By Boyd Champness

AFTER a decade of grape shortages and escalating export demand the wine boon appears to be over for Australias grape growers.

Prices for some red grape varieties have fallen by as much as 50% as wine companies move to take advantage of a projected oversupply.

With farmers throughout South Australia, Victoria and New South Wales converting large tracts of land – formerly used to run livestock – into vineyards, the bonanza had to come to end at some stage.

For example, the average price per tonne for Merlot last year was A$988.

But this year the Wine Grapes Marketing Board has been forced to scrap its minimum price for the first time – following pressure from wine companies.

Instead it has set an indicator price of between A$600-$900/t for Merlot. Other varieties have experienced a similar fate.

The hot, inland irrigated areas such as the Riverina and Murray Valley have been particularly hard hit.

Between 1992-97 grape prices rose almost unabated – in some cases as much as 100% – as Australia developed new markets such as the United Kingdom.

But does the latest price squeeze mean cheaper wine for Australias overseas customers such as the UK? Yes and no.

Australian Wine Export Council international manager Jonathon Scott told The Weekly Times that the industry all but vacated its position in the 3-4 segment in the UK in the early 1990s due to rising grape prices and increased demand.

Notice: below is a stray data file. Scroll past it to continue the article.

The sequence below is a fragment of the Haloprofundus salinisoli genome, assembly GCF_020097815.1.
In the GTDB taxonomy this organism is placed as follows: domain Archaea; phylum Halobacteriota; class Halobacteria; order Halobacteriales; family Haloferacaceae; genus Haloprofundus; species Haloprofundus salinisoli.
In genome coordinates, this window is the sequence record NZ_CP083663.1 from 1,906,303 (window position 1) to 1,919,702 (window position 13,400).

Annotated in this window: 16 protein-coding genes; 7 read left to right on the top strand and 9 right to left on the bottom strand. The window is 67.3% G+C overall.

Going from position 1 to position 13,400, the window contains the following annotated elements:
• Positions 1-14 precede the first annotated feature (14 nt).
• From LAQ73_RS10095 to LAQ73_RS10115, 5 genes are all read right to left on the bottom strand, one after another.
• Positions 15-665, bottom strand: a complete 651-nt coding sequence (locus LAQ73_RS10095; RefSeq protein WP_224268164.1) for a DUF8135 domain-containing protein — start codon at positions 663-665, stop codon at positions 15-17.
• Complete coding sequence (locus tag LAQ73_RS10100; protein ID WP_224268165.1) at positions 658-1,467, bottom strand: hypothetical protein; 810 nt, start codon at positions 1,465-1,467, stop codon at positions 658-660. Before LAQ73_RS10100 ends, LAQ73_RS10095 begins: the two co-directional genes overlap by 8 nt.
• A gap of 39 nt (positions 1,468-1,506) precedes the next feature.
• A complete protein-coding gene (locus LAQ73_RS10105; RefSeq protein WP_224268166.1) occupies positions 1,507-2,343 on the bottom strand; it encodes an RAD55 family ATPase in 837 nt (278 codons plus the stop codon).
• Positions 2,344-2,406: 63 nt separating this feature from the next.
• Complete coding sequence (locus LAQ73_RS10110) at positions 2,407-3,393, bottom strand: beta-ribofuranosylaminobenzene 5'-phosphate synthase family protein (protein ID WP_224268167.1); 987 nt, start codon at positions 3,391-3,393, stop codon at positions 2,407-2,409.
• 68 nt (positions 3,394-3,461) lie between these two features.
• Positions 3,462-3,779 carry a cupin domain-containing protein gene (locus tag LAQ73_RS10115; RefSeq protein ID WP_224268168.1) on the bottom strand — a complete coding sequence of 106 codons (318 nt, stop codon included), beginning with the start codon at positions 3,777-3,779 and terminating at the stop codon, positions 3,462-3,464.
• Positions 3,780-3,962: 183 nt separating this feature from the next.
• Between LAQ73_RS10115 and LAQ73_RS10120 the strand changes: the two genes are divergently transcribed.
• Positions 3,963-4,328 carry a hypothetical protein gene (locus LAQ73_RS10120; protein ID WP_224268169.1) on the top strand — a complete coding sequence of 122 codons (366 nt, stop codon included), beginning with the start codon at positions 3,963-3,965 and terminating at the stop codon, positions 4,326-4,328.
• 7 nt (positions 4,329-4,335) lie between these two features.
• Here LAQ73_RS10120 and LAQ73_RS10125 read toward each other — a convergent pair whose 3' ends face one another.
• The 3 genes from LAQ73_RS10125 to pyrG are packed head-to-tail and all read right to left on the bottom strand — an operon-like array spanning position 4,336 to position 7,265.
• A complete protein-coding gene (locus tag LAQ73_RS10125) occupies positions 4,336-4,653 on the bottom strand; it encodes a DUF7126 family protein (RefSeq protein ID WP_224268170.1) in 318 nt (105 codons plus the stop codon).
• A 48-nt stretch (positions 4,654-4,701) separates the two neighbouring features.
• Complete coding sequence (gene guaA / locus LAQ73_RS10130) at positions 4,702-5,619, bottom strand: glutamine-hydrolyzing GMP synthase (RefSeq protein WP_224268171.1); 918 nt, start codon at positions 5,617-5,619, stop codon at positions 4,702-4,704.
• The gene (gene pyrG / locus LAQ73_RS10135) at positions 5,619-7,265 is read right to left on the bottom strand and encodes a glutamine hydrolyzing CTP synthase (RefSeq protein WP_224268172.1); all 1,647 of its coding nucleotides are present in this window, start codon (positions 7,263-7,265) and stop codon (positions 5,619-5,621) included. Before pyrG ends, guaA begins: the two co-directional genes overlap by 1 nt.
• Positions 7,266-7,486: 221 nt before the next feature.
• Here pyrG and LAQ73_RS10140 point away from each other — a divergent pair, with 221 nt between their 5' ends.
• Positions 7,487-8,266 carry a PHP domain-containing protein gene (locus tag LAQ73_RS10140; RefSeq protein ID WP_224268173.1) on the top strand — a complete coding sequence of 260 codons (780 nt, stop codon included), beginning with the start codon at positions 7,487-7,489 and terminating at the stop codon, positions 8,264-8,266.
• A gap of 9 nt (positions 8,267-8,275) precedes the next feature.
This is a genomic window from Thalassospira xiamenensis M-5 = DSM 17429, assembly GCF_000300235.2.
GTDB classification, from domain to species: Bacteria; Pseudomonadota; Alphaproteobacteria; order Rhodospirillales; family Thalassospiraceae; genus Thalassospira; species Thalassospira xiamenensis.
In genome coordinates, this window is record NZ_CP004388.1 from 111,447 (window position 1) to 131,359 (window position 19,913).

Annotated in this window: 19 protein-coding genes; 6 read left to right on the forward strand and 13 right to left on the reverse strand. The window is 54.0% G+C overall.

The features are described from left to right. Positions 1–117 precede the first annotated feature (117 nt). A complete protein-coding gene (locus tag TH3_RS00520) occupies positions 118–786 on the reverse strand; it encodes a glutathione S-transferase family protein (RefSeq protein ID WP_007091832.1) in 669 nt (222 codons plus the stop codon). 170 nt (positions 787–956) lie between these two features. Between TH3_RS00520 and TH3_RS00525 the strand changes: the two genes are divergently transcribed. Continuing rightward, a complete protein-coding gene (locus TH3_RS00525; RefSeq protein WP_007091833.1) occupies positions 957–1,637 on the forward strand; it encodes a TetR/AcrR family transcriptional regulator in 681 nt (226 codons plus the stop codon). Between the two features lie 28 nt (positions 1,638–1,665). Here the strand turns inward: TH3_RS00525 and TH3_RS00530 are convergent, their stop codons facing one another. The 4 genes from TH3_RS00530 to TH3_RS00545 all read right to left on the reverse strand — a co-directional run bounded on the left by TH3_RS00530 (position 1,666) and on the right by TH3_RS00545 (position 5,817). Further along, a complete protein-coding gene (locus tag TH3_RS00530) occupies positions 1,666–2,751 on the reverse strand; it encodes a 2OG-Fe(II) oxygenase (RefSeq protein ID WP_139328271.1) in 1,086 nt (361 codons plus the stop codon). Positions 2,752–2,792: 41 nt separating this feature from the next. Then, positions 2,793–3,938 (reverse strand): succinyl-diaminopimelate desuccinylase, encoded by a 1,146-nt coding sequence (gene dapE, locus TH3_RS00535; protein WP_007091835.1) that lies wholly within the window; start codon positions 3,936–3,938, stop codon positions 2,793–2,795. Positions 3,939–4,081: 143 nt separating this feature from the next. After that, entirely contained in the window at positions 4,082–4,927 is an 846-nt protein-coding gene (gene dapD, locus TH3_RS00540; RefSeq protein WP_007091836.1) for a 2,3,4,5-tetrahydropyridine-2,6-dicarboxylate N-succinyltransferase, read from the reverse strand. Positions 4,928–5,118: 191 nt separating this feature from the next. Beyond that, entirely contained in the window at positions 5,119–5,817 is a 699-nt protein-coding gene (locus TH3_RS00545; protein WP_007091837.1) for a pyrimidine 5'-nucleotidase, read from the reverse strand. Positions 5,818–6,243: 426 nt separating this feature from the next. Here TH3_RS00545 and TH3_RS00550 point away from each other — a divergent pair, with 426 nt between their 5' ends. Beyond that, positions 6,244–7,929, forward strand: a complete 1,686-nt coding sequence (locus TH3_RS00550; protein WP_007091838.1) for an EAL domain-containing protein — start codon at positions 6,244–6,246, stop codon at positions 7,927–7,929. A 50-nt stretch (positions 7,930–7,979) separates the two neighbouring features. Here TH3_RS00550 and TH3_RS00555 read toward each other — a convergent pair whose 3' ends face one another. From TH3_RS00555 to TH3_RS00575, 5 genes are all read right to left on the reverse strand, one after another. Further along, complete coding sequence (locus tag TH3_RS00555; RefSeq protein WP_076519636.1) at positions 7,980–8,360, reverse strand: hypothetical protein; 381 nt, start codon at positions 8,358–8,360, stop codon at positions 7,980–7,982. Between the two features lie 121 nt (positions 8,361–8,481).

“If retail price points can again be achieved within three to four Pounds, then you will see a lot more Australian wine sold,” he told the newspaper.

However, customers expecting to see the price of existing export brands fall may be disappointed.

The industry believes that dropping the price of well-known brands will damage their profile and therefore harm sales.

In addition, a lot of companies such as Orlando Wyndham, which produces the highly successful Jacobs Creek label, would not dream of dropping their prices when they are struggling to keep up with demand.

BRL Hardy operations and technical director Angus Kennedy told The Weekly Times that many companies had developed new brands two to three years ago in anticipation of lower grape prices.

Instead of dropping the prices of existing brands, it was far more likely that new, cheaper brands would be developed to sell at lower prices, he said.